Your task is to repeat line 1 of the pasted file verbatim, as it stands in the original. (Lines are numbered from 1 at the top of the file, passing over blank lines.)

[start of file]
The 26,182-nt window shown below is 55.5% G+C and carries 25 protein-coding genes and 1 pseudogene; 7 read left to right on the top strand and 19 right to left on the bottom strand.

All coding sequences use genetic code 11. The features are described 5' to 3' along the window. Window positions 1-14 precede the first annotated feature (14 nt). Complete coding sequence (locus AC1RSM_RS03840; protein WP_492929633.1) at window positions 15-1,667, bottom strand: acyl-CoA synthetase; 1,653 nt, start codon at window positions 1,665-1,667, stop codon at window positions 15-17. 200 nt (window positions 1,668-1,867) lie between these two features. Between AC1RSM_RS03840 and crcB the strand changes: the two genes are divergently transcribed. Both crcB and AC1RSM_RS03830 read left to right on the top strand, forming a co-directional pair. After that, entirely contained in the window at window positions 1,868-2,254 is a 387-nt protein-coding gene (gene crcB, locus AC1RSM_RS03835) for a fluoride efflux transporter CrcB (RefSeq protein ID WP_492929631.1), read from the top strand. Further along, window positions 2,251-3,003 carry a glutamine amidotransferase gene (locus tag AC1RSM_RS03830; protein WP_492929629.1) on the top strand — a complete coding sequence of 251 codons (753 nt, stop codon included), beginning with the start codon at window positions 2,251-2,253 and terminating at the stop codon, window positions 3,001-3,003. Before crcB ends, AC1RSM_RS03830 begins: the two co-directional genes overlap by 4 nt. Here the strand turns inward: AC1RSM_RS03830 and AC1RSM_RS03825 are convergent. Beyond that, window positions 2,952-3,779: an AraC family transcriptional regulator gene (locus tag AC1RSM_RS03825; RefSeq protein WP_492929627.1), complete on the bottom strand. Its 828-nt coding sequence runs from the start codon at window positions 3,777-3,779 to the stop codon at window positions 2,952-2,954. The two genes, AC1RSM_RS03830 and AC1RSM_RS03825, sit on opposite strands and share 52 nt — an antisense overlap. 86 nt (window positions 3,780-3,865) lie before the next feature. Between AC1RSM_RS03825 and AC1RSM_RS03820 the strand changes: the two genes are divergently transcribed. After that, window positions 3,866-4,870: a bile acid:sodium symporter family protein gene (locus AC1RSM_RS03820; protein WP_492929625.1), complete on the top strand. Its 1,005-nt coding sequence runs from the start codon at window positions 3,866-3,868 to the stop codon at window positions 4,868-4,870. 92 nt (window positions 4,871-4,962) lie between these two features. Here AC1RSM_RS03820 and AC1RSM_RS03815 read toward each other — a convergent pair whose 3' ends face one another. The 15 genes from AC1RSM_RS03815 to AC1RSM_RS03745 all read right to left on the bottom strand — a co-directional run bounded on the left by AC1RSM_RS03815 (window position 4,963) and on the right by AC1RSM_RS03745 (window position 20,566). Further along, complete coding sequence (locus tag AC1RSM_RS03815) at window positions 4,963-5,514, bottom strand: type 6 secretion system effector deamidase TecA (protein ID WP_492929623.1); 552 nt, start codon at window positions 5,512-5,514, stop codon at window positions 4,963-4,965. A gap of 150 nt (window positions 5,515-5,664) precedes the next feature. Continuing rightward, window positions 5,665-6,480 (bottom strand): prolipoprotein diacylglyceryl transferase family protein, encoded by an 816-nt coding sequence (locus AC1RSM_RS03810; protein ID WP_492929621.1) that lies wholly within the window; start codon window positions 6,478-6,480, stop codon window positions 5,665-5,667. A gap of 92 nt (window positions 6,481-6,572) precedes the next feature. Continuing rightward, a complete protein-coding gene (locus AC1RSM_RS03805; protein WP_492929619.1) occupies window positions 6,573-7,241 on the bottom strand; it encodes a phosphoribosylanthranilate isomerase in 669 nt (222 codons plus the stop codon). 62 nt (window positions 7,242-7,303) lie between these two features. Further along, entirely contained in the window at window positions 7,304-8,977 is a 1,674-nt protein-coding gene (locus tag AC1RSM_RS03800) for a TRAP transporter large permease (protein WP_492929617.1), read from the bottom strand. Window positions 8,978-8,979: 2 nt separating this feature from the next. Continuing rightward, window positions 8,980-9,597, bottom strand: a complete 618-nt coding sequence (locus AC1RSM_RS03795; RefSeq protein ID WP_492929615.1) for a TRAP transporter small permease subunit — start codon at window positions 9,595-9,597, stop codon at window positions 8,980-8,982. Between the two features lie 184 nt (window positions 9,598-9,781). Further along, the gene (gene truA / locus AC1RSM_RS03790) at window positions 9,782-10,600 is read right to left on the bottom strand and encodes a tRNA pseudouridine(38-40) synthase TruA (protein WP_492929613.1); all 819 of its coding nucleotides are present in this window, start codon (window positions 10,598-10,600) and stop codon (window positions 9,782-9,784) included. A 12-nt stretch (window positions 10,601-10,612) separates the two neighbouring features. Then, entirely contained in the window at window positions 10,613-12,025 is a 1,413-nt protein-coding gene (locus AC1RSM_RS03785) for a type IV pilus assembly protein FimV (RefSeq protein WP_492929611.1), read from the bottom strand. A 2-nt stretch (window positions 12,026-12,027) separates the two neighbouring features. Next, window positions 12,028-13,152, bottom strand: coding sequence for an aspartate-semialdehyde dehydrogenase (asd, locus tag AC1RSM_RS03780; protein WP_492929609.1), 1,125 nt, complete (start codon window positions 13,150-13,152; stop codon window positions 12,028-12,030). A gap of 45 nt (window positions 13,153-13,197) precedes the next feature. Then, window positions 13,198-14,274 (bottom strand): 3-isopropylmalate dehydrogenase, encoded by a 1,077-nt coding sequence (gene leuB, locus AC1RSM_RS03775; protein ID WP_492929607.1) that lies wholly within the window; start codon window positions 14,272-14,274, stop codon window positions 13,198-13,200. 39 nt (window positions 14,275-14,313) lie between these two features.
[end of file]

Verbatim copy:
The 26,182-nt window shown below is 55.5% G+C and carries 25 protein-coding genes and 1 pseudogene; 7 read left to right on the top strand and 19 right to left on the bottom strand.